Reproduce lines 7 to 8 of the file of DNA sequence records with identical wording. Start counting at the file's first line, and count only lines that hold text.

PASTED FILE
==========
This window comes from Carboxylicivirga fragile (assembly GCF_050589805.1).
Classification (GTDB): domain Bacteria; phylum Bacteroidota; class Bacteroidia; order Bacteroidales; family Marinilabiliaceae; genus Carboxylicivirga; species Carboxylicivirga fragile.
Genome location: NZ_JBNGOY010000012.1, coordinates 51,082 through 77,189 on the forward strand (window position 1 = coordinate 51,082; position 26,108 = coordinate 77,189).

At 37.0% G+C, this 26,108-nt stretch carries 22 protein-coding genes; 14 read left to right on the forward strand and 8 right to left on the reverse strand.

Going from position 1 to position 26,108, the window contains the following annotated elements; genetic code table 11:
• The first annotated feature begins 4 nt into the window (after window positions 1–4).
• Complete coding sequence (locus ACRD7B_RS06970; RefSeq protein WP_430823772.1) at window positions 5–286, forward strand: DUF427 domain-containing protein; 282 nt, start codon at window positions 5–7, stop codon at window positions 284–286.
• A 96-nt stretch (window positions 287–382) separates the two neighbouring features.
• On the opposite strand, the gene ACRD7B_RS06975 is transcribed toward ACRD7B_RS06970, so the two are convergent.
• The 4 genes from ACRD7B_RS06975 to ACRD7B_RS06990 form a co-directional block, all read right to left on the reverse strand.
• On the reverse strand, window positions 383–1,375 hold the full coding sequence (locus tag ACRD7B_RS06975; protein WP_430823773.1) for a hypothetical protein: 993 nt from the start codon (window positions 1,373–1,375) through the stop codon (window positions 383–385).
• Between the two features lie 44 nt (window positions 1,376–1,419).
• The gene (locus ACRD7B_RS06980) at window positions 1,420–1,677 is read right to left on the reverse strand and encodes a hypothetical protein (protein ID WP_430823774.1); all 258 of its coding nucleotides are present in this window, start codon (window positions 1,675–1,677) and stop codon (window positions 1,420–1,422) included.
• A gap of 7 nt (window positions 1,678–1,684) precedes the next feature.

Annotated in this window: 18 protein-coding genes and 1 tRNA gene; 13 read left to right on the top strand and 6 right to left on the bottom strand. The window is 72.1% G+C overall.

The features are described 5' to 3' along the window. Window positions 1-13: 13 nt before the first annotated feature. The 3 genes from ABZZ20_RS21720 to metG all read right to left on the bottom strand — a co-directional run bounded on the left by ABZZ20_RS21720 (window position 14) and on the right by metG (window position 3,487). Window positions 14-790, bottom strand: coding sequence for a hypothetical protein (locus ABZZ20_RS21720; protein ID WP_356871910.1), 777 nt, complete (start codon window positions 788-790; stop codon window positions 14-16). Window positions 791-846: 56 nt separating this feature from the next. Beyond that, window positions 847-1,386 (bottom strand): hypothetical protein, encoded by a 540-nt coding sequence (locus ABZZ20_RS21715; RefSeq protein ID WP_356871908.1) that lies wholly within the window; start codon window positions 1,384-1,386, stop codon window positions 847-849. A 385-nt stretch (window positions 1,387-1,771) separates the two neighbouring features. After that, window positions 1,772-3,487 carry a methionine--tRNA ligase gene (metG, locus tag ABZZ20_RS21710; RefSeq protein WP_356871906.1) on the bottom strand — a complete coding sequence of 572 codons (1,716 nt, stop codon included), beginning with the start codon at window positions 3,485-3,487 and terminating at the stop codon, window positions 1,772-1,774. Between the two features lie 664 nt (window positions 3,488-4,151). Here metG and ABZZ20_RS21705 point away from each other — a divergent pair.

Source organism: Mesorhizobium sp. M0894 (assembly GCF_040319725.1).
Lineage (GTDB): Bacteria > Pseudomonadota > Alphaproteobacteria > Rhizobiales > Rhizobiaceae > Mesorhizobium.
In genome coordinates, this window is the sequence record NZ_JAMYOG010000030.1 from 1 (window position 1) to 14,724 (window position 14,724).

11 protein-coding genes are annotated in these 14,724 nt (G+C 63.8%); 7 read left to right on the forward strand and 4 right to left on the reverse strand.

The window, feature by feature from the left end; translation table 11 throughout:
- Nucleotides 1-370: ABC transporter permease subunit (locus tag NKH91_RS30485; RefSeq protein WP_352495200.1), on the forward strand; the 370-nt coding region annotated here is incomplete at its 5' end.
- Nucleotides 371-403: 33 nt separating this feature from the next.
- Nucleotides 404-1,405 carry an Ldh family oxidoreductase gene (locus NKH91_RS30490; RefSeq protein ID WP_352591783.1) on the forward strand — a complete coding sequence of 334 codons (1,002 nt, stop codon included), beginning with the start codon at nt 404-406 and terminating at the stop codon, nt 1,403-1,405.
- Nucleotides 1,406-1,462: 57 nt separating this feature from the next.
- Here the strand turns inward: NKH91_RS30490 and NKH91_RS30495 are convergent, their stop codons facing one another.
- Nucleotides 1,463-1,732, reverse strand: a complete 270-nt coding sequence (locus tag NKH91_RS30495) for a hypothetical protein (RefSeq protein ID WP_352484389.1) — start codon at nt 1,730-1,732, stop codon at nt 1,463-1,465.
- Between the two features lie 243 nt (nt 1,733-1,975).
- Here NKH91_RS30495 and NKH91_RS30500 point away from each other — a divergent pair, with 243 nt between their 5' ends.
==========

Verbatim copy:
• Complete coding sequence (locus ACRD7B_RS06970; RefSeq protein WP_430823772.1) at window positions 5–286, forward strand: DUF427 domain-containing protein; 282 nt, start codon at window positions 5–7, stop codon at window positions 284–286.
• A 96-nt stretch (window positions 287–382) separates the two neighbouring features.